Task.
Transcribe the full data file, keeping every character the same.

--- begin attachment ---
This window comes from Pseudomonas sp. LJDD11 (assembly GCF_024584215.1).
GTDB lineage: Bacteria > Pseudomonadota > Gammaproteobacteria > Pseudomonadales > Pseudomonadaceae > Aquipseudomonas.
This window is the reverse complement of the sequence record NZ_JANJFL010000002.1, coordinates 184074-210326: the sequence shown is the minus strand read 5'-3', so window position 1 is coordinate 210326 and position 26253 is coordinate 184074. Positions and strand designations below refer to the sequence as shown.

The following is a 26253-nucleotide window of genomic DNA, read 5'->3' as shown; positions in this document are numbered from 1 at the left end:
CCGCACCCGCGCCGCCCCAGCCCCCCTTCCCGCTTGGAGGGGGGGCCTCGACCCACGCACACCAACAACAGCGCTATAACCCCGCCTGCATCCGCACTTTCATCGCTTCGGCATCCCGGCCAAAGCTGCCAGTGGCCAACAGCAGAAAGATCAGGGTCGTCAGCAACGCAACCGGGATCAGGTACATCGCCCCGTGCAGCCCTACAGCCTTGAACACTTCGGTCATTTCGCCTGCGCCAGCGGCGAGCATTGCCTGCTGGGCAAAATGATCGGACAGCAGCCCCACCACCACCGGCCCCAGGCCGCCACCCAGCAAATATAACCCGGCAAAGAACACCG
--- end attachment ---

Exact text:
This window comes from Pseudomonas sp. LJDD11 (assembly GCF_024584215.1).
GTDB lineage: Bacteria > Pseudomonadota > Gammaproteobacteria > Pseudomonadales > Pseudomonadaceae > Aquipseudomonas.
This window is the reverse complement of the sequence record NZ_JANJFL010000002.1, coordinates 184074-210326: the sequence shown is the minus strand read 5'-3', so window position 1 is coordinate 210326 and position 26253 is coordinate 184074. Positions and strand designations below refer to the sequence as shown.

The following is a 26253-nucleotide window of genomic DNA, read 5'->3' as shown; positions in this document are numbered from 1 at the left end:
CCGCACCCGCGCCGCCCCAGCCCCCCTTCCCGCTTGGAGGGGGGGCCTCGACCCACGCACACCAACAACAGCGCTATAACCCCGCCTGCATCCGCACTTTCATCGCTTCGGCATCCCGGCCAAAGCTGCCAGTGGCCAACAGCAGAAAGATCAGGGTCGTCAGCAACGCAACCGGGATCAGGTACATCGCCCCGTGCAGCCCTACAGCCTTGAACACTTCGGTCATTTCGCCTGCGCCAGCGGCGAGCATTGCCTGCTGGGCAAAATGATCGGACAGCAGCCCCACCACCACCGGCCCCAGGCCGCCACCCAGCAAATATAACCCGGCAAAGAACACCG